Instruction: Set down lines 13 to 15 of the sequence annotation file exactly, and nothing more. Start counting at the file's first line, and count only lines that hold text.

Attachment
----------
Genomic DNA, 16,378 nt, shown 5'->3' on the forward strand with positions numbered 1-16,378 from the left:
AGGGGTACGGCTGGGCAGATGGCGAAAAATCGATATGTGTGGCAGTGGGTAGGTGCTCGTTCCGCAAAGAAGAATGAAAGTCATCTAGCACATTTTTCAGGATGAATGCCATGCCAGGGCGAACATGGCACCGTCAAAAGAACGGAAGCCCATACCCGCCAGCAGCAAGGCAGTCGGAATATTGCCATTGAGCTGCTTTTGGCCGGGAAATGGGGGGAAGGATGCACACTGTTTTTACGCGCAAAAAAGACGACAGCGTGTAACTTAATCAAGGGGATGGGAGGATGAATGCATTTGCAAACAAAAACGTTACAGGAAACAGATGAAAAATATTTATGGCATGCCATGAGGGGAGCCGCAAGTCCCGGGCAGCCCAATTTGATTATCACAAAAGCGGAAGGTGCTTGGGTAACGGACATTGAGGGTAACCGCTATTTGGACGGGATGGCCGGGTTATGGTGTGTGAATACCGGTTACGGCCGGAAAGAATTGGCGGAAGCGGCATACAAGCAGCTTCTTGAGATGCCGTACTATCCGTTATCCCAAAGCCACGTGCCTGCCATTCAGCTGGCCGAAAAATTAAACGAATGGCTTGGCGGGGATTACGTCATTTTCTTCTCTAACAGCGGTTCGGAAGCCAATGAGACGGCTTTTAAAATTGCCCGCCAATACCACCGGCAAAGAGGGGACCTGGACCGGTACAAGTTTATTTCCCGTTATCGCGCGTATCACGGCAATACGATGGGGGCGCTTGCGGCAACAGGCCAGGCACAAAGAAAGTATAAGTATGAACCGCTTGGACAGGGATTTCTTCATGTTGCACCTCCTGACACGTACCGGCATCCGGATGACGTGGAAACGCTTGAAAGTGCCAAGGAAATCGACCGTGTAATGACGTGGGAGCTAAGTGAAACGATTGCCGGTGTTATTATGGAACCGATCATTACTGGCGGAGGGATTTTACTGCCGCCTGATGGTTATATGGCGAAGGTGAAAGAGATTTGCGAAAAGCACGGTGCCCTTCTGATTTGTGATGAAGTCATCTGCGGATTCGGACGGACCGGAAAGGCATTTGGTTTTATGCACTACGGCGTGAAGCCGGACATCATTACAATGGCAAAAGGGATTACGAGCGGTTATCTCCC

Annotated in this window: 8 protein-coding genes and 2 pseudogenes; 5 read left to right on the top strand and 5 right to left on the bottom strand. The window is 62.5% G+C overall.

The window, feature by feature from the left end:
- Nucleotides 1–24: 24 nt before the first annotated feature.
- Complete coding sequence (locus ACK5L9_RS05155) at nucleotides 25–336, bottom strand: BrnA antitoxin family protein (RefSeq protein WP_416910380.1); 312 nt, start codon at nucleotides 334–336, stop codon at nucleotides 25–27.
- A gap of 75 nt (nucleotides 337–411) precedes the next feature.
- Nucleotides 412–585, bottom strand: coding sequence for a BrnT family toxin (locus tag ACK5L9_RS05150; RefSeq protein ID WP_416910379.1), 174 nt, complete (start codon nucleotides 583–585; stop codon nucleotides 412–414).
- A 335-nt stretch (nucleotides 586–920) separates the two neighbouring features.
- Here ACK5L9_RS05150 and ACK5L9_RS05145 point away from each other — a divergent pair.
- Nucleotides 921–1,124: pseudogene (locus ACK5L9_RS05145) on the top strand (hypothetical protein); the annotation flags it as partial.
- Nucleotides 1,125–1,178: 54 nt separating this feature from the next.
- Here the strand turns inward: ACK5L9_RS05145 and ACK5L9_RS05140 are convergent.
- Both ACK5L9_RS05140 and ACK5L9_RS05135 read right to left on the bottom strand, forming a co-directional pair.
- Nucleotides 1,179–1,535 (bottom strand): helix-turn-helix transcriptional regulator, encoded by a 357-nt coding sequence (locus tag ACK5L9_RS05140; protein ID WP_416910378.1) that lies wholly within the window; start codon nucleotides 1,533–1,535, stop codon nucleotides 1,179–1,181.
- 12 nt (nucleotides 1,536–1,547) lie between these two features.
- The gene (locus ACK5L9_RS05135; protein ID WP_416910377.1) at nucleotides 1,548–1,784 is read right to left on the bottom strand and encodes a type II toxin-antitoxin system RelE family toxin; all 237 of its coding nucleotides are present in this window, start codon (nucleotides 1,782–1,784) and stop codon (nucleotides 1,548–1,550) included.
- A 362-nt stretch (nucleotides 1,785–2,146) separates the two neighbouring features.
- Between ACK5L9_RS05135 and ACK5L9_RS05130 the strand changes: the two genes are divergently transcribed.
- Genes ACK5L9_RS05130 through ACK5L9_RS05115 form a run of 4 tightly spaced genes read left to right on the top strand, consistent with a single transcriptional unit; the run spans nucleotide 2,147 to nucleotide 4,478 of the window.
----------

- Here the strand turns inward: ACK5L9_RS05145 and ACK5L9_RS05140 are convergent.
- Both ACK5L9_RS05140 and ACK5L9_RS05135 read right to left on the bottom strand, forming a co-directional pair.
- Nucleotides 1,179–1,535 (bottom strand): helix-turn-helix transcriptional regulator, encoded by a 357-nt coding sequence (locus tag ACK5L9_RS05140; protein ID WP_416910378.1) that lies wholly within the window; start codon nucleotides 1,533–1,535, stop codon nucleotides 1,179–1,181.